The Chicagoist will be launching later but in the meantime please enjoy our archives.

Chicago: No. 1 Tourist Destination ... Well, Kind Of ...

By Olivia Leigh in News on Aug 21, 2007 4:13PM

When you think of the nation’s top tourist destinations, family favorite Orlando, Fla., and adult playground Las Vegas, Nev., might spring to mind. But our own Windy City? Depends on who you ask….

In June, tourism officials from the city and state proclaimed that the number of domestic visitors journeying to our fair city had increased by nearly ten percent, from 40.2 million in 2005 to 44.6 million in 2006 — a significant achievement, to be sure.

2007_08_bean.jpgHowever, the latest figures are sourced from a new formula that includes more day-trip visitors, a fact the tourism boards did not disclose when the statistics were released earlier this summer. Under the new formula, Chicago was launched into a four-way tie for the most popular tourist destination in the country, along with Atlanta, Vegas and New York. Under the old model, which many states and cities continue to use, Chicago ranked fourth behind Orlando, Vegas and New York (tied for second), and San Diego.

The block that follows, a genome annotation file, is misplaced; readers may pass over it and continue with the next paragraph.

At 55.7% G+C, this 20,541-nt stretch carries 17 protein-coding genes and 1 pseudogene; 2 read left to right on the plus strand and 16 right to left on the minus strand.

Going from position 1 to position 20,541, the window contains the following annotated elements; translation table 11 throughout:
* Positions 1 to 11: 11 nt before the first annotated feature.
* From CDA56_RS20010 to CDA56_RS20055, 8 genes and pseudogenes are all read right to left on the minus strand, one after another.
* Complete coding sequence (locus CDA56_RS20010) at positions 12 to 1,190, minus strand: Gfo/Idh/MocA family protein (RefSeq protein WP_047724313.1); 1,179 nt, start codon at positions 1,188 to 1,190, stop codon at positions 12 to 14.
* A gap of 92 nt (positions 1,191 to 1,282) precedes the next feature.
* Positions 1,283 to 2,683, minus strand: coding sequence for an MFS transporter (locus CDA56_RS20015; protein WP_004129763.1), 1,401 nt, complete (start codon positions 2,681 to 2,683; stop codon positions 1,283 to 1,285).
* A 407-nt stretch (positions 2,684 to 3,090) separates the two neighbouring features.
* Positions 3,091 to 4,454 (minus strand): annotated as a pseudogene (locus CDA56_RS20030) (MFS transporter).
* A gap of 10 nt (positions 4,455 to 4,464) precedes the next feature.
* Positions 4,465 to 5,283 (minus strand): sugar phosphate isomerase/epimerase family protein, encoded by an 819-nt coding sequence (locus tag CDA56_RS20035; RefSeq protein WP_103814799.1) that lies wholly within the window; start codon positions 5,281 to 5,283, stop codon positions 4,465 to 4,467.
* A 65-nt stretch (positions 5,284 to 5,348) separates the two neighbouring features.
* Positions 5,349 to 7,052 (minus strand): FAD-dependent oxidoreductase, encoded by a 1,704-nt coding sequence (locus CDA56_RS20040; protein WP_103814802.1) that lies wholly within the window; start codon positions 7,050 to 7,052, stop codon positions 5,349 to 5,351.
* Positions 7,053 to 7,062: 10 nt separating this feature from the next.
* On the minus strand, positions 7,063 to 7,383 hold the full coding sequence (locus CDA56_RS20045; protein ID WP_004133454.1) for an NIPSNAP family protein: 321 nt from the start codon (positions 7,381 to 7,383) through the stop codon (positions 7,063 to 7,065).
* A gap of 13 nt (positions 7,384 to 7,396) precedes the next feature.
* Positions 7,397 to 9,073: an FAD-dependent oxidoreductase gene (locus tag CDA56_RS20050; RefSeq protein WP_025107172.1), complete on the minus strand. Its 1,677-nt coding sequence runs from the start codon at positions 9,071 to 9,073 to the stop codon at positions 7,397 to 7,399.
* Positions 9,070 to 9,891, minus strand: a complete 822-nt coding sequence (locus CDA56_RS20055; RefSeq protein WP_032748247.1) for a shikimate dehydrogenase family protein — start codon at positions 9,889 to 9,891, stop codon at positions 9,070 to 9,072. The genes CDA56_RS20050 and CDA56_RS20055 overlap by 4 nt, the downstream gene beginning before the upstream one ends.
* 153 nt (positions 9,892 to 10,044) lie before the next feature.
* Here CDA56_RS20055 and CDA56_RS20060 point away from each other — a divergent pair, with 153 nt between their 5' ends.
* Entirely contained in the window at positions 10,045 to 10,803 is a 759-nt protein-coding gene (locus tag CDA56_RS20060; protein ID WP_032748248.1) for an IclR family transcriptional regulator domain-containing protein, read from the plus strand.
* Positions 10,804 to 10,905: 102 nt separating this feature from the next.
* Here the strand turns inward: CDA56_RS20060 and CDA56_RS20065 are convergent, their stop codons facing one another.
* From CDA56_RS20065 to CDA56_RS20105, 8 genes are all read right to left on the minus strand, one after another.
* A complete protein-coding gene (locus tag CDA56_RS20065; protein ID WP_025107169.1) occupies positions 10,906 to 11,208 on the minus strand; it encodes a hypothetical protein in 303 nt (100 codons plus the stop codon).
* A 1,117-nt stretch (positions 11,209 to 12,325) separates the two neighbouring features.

As quoted in the Tribune, Doug Shiflett, the chief executive of the firm that generated the domestic visitor estimates, day trips to Chicago by people coming from 50 or more miles away were undercounted, and lodging figures underestimated the number of domestic visitors shacking up in Chicago hotel rooms.

While some hospitality hotshots believe the new figures aren’t misleading due to increases in the leisure travel industry across the board, some disagree. In the article, Mark Levine, director Center for Economic Development at the University of Wisconsin-Milwaukee, also pointed out that 44 million domestic visitors to the city seemed rather high, especially when compared to a city like Montreal, which registered only 14 million visitors. And, when the new figures include people such as Wisconsin football fans that trek down to the city for a night game, the numbers suddenly become a bit fuzzier.

At any rate, when higher tourist figures can help with marketing and budgeting, we expect that the city will continue to use those that paint them in the best light, even if we have a bit of trouble believing a trip to the top of the John Hancock holds the same appeal as a night of raucous gambling in Vegas or a day with the Mouse down in Florida.

Photo by Asten.